Well, that was it. Clearly I had no choice but to read it. So I spent the second day of the year lying on the couch, absorbed in “Julia Agrippina’s Secret Family Bestiary”, which effectively hooked me for the rest of the stories. If anyone else looks at the Julio-Claudians and sees literal monsters, this is totally the book for you.
Jan 4: download the new issue of Apex Magazine. (I subscribed. You should, too!) And look, there’s a reprint of Roberts’ story “The Patrician”, from the same collection!
I am not stalking Tansy Rayner Roberts, but it’s possible that her works are stalking me.
I’m actually okay with this, since one of my goals for 2013 is to read more Australian authors. I went a bit overboard working out reading stats for 2012, and one of the results was that, of the 141 books I read, only 19 were by Australians. That’s pretty shameful. So yes, for 2013 we’re reading more Australians, more short stories, more in general. NOT THAT IT’S A COMPETITION. (It’s totally a competition.)
The problem is, there are so many good books! Here’s my to-read pile:
Most of these were purchased in the US, and I’m still working through them. And this is without factoring in the ebooks I haven’t read yet!
I really need one of those jobs where people pay me to read. But, like, books that I choose, not that my boss chooses for me.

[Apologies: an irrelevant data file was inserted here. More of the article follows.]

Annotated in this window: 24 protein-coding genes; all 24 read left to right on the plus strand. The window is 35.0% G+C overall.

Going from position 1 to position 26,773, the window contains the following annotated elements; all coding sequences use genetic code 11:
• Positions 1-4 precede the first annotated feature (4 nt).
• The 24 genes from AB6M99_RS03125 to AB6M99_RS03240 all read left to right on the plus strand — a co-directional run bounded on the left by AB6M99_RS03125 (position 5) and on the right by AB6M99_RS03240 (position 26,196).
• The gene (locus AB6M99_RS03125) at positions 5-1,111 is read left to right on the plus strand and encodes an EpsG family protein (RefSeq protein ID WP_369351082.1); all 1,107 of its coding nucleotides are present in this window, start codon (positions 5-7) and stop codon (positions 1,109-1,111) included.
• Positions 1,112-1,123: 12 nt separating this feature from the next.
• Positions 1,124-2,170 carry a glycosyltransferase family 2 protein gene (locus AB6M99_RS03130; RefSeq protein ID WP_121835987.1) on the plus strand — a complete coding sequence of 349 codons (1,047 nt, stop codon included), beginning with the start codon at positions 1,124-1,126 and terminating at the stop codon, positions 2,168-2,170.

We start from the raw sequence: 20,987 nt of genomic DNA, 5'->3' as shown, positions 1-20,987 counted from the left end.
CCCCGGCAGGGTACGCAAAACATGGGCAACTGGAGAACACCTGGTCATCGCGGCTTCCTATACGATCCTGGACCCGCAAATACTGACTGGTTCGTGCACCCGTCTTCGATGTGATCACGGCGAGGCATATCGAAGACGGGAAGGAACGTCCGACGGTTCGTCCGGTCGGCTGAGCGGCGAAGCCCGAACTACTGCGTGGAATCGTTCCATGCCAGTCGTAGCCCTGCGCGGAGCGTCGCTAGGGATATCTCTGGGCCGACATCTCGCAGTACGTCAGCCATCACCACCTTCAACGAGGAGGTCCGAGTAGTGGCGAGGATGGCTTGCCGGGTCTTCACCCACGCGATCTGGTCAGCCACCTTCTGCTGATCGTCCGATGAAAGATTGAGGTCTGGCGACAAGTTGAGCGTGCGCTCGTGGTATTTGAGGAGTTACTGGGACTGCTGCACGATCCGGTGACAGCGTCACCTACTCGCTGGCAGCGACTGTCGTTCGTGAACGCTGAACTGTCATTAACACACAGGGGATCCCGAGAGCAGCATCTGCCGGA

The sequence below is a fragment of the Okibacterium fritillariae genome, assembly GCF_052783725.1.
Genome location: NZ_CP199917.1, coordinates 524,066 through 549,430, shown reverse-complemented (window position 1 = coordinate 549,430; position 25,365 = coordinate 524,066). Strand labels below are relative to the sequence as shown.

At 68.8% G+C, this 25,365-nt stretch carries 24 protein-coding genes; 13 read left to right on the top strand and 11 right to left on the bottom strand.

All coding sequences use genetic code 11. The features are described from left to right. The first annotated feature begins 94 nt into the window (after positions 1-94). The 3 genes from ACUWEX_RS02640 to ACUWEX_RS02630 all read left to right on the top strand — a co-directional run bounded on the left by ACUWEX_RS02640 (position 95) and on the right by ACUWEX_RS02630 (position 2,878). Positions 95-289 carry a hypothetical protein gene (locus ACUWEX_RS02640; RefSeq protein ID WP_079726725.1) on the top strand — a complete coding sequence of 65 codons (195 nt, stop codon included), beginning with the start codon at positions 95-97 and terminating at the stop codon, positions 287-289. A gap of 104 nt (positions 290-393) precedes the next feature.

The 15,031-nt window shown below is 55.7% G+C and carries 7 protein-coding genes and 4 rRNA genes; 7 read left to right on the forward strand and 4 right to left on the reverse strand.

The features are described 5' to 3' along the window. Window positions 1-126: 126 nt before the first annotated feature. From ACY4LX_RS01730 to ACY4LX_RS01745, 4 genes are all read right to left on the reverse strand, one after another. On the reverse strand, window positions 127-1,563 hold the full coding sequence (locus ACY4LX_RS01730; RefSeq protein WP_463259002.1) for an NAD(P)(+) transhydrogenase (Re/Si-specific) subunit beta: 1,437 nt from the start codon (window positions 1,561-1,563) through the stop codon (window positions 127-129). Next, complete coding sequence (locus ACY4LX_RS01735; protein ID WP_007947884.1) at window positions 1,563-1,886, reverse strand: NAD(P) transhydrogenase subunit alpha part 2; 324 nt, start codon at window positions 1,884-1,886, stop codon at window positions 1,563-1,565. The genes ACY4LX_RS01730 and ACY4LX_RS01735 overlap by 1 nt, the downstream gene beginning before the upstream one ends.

Soooooooooooooooooo, been a while, eh? I do apologise; RL has been a bit busy, not to mention the minor matter of a month-long migraine that pretty much wiped me out for August. (My doctor and I suspect it’s jaw tension and night-time teeth-grinding; rather than pay $600 for a splint right before I leave for North America, I’ve ordered a nightguard from Dr Brux. STAY TUNED.)
Also, the prospect of typing out large chunks of text has been … well, not all that enticing. And I don’t think it could be avoided by having the Malory Towers books available in an ebook format, since generally DRM and copying and pasting are not considered compatible for some reason.
Now, I love ebooks! I have a Kobo reader, but these days most of my reading is done on my lovely iPad, so I can jump between ePub and Kindle formats at will. I still buy paper books, but frankly, I don’t have that much bookshelf space, so I try to stick to ebooks.
But just of late I’ve had some problems with DRM.